2 [mach]
a person or thing that equals or resembles another in some respect.
a person or thing able to cope with another as an equal: to meet one's match.
a person or thing that is an exact counterpart of another.
a corresponding, suitably associated, or harmonious pair: The blue hat and green scarf were not a good match.
a game or contest in which two or more contestants or teams oppose each other: a soccer match.
a contest consisting of a specific number of sets: a tennis match.
any contest or competition that resembles a sports match: a shouting match.
a person considered with regard to suitability as a partner in marriage: a good match.
a matrimonial union; marriage: Neither family approved of the match.
verb (used with object)
to equal; be equal to: My talent does not match his.
to be the match or counterpart of; harmonize with: The skirt matches the jacket perfectly.
to cause to correspond; adapt: to match one's actions to one's beliefs.
to fit together, as two things: to match the pieces of a puzzle.
to fit (boards) together, side by side or end to end, with a tongue-and-groove or rabbeted joint.
to procure or produce an equal to: Try though we did, we could not match our first success.
to place in opposition or conflict: I matched my wits against his strength.
to provide with an adversary or competitor of equal power: The teams were well matched.
to encounter as an adversary with equal power.
to prove a match for.
to unite in marriage; procure a matrimonial alliance for.
to toss (coins) into the air and then compare the matching or contrasting sides that land facing up, as for determining the winner of a bet.
to match coins with.
verb (used without object)
to be equal or suitable: Our talents match.
to correspond; be of corresponding size, shape, color, pattern, etc.: These gloves do not match.
Archaic. to ally oneself in marriage.

before 900; Middle English macche, Old English gemæcca mate, fellow

matchable, adjective
matcher, noun
unmatchable, adjective
unmatched, adjective
unmatching, adjective
well-matched, adjective Unabridged
Based on the Random House Dictionary, © Random House, Inc. 2014.
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World English Dictionary
match1 (mætʃ)
1.  a formal game or sports event in which people, teams, etc, compete to win
2.  a person or thing able to provide competition for another: she's met her match in talking ability
3.  a person or thing that resembles, harmonizes with, or is equivalent to another in a specified respect: that coat is a good match for your hat
4.  a person or thing that is an exact copy or equal of another
5.  a.  a partnership between a man and a woman, as in marriage
 b.  an arrangement for such a partnership
6.  a person regarded as a possible partner, as in marriage
vb (sometimes foll by up) (sometimes foll by with or against) (often foll by to or with) (often foll by with or against)
7.  to fit (parts) together: to match the tongue and groove of boards
8.  to resemble, harmonize with, correspond to, or equal (one another or something else): the skirt matches your shoes well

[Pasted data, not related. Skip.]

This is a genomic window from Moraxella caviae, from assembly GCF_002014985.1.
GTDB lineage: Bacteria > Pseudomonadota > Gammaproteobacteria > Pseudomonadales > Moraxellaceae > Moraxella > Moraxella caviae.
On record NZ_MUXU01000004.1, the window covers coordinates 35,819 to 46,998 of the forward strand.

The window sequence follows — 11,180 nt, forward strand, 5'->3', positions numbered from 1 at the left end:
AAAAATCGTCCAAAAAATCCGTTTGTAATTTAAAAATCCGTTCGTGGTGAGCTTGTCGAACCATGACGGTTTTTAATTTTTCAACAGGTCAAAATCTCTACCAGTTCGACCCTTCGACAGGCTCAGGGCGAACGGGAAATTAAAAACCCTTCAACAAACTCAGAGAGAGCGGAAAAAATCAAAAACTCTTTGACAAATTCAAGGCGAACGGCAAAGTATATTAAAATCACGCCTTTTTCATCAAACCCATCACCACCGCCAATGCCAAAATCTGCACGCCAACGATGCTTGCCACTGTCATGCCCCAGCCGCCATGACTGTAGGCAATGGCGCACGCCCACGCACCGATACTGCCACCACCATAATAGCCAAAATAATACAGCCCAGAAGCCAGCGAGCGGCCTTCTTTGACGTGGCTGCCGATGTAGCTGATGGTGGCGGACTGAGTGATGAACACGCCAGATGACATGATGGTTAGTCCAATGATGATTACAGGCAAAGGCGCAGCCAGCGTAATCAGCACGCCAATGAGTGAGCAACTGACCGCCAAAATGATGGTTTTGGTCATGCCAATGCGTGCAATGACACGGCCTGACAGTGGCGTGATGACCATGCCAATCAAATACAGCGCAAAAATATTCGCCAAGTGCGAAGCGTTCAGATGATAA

9.  to compare in order to determine which is the superior: they matched wits
10.  to adapt so as to correspond with: to match hope with reality
11.  to arrange a competition between
12.  to find a match for
13.  electronics to connect (two circuits) so that their impedances are equal or are equalized by a coupling device, to produce a maximum transfer of energy
[Old English gemæcca spouse; related to Old High German gimmaha wife, Old Norse maki mate]

match2 (mætʃ)
1.  See safety match a thin strip of wood or cardboard tipped with a chemical that ignites by friction when rubbed on a rough surface or a surface coated with a suitable chemical
2.  a length of cord or wick impregnated with a chemical so that it burns slowly. It is used to fire cannons, explosives, etc
[C14: from Old French meiche, perhaps from Latin myxa wick, from Greek muxa lamp nozzle]

Collins English Dictionary - Complete & Unabridged 10th Edition
2009 © William Collins Sons & Co. Ltd. 1979, 1986 © HarperCollins
Publishers 1998, 2000, 2003, 2005, 2006, 2007, 2009
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Word Origin & History

"stick for striking fire," late 14c., "wick of a candle or lamp," from O.Fr. meiche "wick of a candle," from V.L. *micca/*miccia (cf. Catalan metxa, Sp. mecha, It. miccia), probably ult. from L. myxa, from Gk. myxa "lamp wick," originally "mucus," based on notion of wick dangling from the spout of a
lamp like snot from a nostril. Meaning "piece of cord or splinter of wood soaked in sulphur, used for lighting fires, lamps, candles, etc." is from 1530. First used 1831 for the modern type of friction match, and competed with lucifer for much of 19c. as the name for this invention.

"one of a pair," O.E. mæcca, from gemæcca "companion, mate, wife, one suited to another," from P.Gmc. *gamakon "fitting well together" (cf. O.H.G. gimah "comfort, ease," M.H.G. gemach "comfortable, quiet"), from PIE base *mak-/*mag- "to fit" (see make (v.)). M.E.
sense of "matching adversary, person able to contend with another" (c.1300) led to sporting meaning "contest," first attested 1545. Match-maker "marriage-broker" is attested from c.1639.
Online Etymology Dictionary, © 2010 Douglas Harper
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Example sentences for matched
The aspirations and needs of the people of both countries matched to a great
Matched inverted polarity devices are called complementary pairs.
Wood inlays are matched by tree from sustainable plantations.
If a player matched two of them, they had to forfeit one prize to their
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